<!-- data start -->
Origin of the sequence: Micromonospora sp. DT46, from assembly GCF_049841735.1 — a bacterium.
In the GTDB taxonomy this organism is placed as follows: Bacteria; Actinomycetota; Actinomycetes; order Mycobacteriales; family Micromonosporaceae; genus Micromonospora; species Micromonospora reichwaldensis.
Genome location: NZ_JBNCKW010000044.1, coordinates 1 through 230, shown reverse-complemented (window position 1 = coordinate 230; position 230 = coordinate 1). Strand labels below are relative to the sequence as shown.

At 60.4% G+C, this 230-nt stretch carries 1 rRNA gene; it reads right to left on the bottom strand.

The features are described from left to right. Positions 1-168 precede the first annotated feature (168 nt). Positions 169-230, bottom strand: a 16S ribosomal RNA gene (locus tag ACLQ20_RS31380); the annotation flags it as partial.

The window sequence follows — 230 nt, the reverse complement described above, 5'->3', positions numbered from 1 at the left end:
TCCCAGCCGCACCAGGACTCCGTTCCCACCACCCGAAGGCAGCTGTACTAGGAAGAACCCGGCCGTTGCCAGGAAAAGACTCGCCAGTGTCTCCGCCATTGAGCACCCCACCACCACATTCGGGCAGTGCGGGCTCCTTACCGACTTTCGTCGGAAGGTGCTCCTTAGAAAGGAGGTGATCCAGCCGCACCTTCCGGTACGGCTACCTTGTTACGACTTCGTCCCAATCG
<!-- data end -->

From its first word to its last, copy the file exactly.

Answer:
Origin of the sequence: Micromonospora sp. DT46, from assembly GCF_049841735.1 — a bacterium.
In the GTDB taxonomy this organism is placed as follows: Bacteria; Actinomycetota; Actinomycetes; order Mycobacteriales; family Micromonosporaceae; genus Micromonospora; species Micromonospora reichwaldensis.
Genome location: NZ_JBNCKW010000044.1, coordinates 1 through 230, shown reverse-complemented (window position 1 = coordinate 230; position 230 = coordinate 1). Strand labels below are relative to the sequence as shown.

At 60.4% G+C, this 230-nt stretch carries 1 rRNA gene; it reads right to left on the bottom strand.

The features are described from left to right. Positions 1-168 precede the first annotated feature (168 nt). Positions 169-230, bottom strand: a 16S ribosomal RNA gene (locus tag ACLQ20_RS31380); the annotation flags it as partial.

The window sequence follows — 230 nt, the reverse complement described above, 5'->3', positions numbered from 1 at the left end:
TCCCAGCCGCACCAGGACTCCGTTCCCACCACCCGAAGGCAGCTGTACTAGGAAGAACCCGGCCGTTGCCAGGAAAAGACTCGCCAGTGTCTCCGCCATTGAGCACCCCACCACCACATTCGGGCAGTGCGGGCTCCTTACCGACTTTCGTCGGAAGGTGCTCCTTAGAAAGGAGGTGATCCAGCCGCACCTTCCGGTACGGCTACCTTGTTACGACTTCGTCCCAATCG